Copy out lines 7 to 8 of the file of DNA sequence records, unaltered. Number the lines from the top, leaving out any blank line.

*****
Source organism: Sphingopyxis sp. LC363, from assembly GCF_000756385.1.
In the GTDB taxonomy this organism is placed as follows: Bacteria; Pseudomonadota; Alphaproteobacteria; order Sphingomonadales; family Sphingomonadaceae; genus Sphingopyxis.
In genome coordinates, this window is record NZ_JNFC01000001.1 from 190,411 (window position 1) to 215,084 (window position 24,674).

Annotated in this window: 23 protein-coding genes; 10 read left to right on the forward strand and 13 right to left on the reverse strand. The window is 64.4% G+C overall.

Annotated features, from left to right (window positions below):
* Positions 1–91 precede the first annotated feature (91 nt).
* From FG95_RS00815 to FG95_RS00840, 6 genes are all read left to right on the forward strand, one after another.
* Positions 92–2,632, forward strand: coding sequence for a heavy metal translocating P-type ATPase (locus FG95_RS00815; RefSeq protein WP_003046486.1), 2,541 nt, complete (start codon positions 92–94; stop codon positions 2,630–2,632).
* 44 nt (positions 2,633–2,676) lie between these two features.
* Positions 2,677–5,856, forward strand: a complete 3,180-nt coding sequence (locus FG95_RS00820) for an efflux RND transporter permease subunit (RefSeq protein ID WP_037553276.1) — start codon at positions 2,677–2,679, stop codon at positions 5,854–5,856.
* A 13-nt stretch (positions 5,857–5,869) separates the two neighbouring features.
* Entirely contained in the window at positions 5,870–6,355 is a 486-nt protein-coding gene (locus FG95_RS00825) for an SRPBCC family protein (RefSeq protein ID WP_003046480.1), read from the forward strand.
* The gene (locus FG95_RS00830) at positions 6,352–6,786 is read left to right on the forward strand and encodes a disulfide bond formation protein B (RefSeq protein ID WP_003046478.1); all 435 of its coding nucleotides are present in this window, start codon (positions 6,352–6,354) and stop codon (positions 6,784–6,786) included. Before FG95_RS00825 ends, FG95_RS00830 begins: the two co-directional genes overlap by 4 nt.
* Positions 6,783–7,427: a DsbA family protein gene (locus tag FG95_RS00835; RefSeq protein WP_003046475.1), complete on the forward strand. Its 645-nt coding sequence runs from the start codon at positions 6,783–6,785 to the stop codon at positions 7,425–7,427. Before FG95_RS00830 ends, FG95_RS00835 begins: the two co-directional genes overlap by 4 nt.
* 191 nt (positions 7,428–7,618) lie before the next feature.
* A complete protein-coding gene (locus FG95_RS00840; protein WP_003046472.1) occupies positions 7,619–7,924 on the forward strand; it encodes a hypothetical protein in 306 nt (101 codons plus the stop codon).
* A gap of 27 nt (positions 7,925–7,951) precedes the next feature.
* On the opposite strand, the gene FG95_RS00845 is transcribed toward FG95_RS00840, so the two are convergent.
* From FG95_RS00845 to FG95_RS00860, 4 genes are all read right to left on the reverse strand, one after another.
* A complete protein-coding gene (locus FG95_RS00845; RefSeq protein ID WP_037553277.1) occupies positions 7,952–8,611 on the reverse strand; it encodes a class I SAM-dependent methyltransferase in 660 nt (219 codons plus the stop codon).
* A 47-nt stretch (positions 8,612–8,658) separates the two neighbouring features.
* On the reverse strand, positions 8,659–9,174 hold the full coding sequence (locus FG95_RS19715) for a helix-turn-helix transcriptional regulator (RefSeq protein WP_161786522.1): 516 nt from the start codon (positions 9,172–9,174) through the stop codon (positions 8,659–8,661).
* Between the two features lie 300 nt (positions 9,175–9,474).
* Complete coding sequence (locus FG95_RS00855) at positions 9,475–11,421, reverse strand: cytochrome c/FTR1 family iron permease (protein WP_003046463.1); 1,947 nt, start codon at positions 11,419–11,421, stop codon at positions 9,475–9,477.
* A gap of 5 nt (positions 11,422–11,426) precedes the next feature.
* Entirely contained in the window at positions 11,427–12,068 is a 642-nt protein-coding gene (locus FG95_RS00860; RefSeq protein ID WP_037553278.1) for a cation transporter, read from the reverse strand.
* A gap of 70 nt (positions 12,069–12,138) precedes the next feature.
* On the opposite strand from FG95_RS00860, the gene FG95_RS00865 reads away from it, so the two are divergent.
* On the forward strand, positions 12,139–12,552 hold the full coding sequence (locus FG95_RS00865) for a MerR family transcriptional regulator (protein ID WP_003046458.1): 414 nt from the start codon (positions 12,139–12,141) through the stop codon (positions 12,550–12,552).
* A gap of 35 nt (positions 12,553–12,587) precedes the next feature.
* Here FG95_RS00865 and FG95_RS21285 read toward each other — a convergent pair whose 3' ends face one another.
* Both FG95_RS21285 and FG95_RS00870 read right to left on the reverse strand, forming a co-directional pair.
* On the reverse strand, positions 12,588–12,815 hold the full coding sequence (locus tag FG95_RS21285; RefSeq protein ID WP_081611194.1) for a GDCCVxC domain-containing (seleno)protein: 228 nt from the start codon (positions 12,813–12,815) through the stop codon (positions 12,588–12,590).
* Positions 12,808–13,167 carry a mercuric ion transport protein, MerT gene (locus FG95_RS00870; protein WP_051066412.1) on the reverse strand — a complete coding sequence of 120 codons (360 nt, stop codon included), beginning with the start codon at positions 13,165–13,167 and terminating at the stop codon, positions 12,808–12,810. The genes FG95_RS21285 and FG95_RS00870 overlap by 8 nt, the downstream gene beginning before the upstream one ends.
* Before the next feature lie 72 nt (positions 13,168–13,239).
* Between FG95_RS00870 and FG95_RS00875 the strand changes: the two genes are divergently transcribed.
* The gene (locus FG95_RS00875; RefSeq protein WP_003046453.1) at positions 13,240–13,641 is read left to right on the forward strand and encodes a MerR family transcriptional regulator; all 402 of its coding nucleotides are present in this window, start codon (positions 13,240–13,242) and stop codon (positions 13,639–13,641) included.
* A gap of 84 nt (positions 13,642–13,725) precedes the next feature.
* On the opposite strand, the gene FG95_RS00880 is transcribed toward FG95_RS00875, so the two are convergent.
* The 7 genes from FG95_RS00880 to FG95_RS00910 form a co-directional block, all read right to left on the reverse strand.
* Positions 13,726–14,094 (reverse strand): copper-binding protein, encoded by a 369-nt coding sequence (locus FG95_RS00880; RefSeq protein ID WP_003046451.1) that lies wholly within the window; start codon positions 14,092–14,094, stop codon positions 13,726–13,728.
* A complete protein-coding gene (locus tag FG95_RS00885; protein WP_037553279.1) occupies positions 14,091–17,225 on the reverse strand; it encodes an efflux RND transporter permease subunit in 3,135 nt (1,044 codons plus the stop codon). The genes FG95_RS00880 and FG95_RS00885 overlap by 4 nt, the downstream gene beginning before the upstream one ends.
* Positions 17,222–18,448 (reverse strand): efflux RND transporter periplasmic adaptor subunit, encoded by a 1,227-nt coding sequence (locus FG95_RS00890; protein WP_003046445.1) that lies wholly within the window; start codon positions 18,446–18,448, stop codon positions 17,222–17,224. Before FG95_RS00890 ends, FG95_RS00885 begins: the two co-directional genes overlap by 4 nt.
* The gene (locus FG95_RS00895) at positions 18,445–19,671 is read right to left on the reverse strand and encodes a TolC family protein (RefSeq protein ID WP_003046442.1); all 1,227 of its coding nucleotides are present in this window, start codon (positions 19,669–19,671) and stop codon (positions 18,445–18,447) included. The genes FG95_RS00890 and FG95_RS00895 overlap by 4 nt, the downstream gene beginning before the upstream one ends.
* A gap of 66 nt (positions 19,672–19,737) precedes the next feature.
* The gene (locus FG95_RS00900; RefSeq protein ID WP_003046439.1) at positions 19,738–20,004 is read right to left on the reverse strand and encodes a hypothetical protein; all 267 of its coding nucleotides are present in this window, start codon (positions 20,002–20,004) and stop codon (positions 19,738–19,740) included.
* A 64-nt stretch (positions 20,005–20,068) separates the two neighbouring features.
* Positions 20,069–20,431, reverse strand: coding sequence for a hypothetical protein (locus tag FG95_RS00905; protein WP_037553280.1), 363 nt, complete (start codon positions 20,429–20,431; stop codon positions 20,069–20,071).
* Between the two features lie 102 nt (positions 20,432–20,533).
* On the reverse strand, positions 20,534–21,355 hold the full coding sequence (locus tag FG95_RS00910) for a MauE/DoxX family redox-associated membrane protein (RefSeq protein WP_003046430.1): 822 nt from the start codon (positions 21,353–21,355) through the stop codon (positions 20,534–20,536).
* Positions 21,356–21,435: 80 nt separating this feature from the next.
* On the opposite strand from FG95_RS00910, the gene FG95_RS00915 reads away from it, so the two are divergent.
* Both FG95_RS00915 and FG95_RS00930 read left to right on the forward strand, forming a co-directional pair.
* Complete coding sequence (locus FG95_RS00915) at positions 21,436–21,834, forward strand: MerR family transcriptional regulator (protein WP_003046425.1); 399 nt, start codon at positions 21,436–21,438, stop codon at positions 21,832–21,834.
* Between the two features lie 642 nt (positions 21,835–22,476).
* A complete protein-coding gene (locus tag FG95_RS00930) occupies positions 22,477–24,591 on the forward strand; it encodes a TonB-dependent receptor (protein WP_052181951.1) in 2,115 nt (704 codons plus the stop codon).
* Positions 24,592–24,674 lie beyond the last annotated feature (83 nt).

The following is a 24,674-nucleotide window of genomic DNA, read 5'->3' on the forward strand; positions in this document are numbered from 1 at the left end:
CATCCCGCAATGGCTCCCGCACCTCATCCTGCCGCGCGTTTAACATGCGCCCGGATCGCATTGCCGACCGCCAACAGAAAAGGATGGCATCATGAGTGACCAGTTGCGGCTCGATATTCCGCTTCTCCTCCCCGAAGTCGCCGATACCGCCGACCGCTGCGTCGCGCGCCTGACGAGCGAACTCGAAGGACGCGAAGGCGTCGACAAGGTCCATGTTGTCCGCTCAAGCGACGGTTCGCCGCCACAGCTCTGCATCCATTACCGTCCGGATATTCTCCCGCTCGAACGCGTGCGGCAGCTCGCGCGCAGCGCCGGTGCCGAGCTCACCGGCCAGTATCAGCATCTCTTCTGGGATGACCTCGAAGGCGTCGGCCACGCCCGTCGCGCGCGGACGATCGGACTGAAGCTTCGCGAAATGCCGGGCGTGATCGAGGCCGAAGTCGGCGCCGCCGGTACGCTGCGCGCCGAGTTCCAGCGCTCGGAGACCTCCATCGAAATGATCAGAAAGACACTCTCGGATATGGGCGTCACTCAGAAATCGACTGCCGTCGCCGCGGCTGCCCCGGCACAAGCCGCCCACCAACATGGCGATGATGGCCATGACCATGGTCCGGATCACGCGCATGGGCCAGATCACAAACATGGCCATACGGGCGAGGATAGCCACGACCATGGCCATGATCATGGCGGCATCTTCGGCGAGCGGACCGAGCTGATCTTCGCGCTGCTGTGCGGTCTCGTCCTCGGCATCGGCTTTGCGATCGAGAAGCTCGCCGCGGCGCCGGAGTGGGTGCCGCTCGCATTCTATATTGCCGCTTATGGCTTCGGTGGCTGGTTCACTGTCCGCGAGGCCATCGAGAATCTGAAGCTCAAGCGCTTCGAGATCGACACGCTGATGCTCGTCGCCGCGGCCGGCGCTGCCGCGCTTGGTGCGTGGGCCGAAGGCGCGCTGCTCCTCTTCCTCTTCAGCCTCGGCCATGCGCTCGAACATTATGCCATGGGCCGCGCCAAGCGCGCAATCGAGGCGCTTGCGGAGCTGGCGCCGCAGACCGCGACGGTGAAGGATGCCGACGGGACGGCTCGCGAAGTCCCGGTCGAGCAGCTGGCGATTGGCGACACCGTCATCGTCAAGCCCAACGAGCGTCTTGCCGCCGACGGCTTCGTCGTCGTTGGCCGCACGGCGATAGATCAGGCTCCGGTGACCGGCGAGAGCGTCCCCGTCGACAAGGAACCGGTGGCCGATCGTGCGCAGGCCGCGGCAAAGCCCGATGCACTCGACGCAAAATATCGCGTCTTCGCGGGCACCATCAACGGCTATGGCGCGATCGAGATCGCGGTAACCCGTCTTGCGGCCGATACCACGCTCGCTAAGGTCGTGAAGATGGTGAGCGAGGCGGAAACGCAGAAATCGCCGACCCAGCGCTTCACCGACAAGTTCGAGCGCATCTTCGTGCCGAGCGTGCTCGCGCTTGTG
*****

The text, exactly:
* From FG95_RS00815 to FG95_RS00840, 6 genes are all read left to right on the forward strand, one after another.
* Positions 92–2,632, forward strand: coding sequence for a heavy metal translocating P-type ATPase (locus FG95_RS00815; RefSeq protein WP_003046486.1), 2,541 nt, complete (start codon positions 92–94; stop codon positions 2,630–2,632).